Facts about Polar Soils

Polar soils are of course found at the poles–that is, in the Arctic in the north as well as the Antarctic in the south. These regions include the continents of Antarctica, Alaska, northern Canada, Greenland, Norden (Lower Saxony, Germany), and the northern USSR. Permafrost is the layer of polar soil that is permanently frozen.


The following biogeoclimatic zones are recognised as having polar soils: tundra zone, polar desert zone, subpolar desert zone and cold desert zone. The Alpine zone is sometimes also included. Pedogenic processes are markedly different in these regions, as they are highly diverse and encompass both very wet and very dry soil conditions. Since soil is a result of the interaction among climate, vegetation, parent material, topography and time, the soil types found there are also very diverse.

Soil classification

There is no globally uniform soil classification. Of the polar nations the USA, Canada and Russia all have different national soil classification systems, but the World Reference Base for Soil Resources (under the auspices of the International Union of Soil Science) developed a classification system that enables comparison among national systems. Using this system, polar soils consist mainly of cryosols (a.k.a permafrost soil), podzols (characteristic of humid regions and strongly leached), histosols (an organic rather than a mineral soil), albeluvisols (iron depleted and very low in organic content) and gleysols (water saturated). Information on Antarctic soils is still lacking to a large degree.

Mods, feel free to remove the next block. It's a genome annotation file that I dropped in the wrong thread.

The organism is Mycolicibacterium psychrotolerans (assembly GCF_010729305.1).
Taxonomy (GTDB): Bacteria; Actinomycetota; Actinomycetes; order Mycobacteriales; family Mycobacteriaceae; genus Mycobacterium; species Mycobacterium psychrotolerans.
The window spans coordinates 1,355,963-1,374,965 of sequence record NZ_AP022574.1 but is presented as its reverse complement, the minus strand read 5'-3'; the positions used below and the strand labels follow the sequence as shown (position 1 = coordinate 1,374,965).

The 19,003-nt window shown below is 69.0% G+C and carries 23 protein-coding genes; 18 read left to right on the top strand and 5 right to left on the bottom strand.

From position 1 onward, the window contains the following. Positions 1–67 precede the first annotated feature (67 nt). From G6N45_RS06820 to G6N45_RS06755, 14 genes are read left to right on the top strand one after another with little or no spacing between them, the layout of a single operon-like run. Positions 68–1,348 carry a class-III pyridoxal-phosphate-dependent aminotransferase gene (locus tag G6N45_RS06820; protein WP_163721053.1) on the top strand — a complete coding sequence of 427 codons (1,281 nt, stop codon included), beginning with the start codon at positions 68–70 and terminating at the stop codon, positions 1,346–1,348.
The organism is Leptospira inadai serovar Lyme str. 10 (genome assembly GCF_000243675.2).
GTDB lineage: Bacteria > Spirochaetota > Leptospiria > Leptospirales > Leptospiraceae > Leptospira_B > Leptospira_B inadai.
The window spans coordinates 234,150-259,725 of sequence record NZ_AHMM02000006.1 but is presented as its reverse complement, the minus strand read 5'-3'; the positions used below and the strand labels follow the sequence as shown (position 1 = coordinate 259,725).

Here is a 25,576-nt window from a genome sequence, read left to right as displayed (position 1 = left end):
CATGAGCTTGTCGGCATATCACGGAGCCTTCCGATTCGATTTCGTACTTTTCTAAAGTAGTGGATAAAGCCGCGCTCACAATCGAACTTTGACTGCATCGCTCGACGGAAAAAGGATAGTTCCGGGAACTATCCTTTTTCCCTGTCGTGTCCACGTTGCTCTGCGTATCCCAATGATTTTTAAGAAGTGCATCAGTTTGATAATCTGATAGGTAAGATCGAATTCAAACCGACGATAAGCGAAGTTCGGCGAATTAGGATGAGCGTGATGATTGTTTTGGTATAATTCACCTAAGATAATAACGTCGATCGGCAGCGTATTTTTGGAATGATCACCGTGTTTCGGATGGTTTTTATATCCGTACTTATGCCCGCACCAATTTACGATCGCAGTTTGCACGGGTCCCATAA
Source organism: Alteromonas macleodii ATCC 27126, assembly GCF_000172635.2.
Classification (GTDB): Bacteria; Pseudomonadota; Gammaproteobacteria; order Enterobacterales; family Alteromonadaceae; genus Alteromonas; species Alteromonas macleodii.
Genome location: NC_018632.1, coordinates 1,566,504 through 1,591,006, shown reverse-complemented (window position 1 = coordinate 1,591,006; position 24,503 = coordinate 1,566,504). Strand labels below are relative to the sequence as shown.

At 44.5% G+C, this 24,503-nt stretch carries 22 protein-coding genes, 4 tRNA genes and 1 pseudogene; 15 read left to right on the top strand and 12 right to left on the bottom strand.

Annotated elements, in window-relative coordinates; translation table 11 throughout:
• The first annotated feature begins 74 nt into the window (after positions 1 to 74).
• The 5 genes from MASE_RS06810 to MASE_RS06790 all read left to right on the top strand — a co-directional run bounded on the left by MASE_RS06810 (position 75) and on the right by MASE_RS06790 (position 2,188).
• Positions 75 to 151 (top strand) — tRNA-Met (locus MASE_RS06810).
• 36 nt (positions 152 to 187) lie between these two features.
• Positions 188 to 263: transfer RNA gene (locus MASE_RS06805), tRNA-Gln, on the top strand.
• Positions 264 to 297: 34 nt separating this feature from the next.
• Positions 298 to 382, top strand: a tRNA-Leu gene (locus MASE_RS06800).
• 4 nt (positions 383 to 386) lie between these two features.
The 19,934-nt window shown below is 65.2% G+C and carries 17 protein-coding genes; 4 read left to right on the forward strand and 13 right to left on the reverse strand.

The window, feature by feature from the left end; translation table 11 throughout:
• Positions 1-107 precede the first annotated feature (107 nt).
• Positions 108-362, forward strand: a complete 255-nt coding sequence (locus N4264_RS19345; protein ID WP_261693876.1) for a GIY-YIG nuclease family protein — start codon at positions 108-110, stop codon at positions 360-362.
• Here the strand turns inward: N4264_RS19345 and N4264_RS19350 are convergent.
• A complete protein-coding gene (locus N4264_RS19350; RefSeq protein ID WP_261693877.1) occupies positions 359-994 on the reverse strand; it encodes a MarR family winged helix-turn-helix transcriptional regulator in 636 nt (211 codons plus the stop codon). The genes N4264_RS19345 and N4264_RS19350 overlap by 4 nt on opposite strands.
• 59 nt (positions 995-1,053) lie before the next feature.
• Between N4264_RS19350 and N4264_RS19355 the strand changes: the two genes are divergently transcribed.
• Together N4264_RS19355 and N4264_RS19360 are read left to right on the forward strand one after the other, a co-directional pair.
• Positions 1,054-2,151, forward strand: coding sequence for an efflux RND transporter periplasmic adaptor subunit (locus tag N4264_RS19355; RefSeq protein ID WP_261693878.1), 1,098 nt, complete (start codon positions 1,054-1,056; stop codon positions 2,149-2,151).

Formation of polar soils

The major processes that form soil in the northern polar regions are mainly cryogenic, but also organic (e.g., peat formation), weathering, brunification (release of iron resulting in brown-colored soil), leaching, clay movement and destruction, podzolization, waterlogging (gleying), and salinisation. In the Antarctic, soil formation is mainly driven by weathering, resulting in brunification and salinisation.


Despite the cold, very dry or very wet and generally hostile conditions, polar soils do contain micro-organisms such as bacteria and nematodes. Vascular plants (moss, heath, grass) do occur, but algae and diatoms are usually the main constituents (Tedrow, J. C. F. 1968. Pedogenic gradients of the polar regions. Journal of Soil Science, 19:197–203). Sphagnum moss in particular seems to play a pivotal role in the development and dynamics of polar soils, and controls or modifies acidification and podzolization (Walker, M.D. 1996. Arctic soils and permafrost: Introduction. Arctic and Alpine Research 28(3)).

 A major reference work for polar soils is the book “Soils of the polar landscapes” by J.C.F. Tedrow (1977).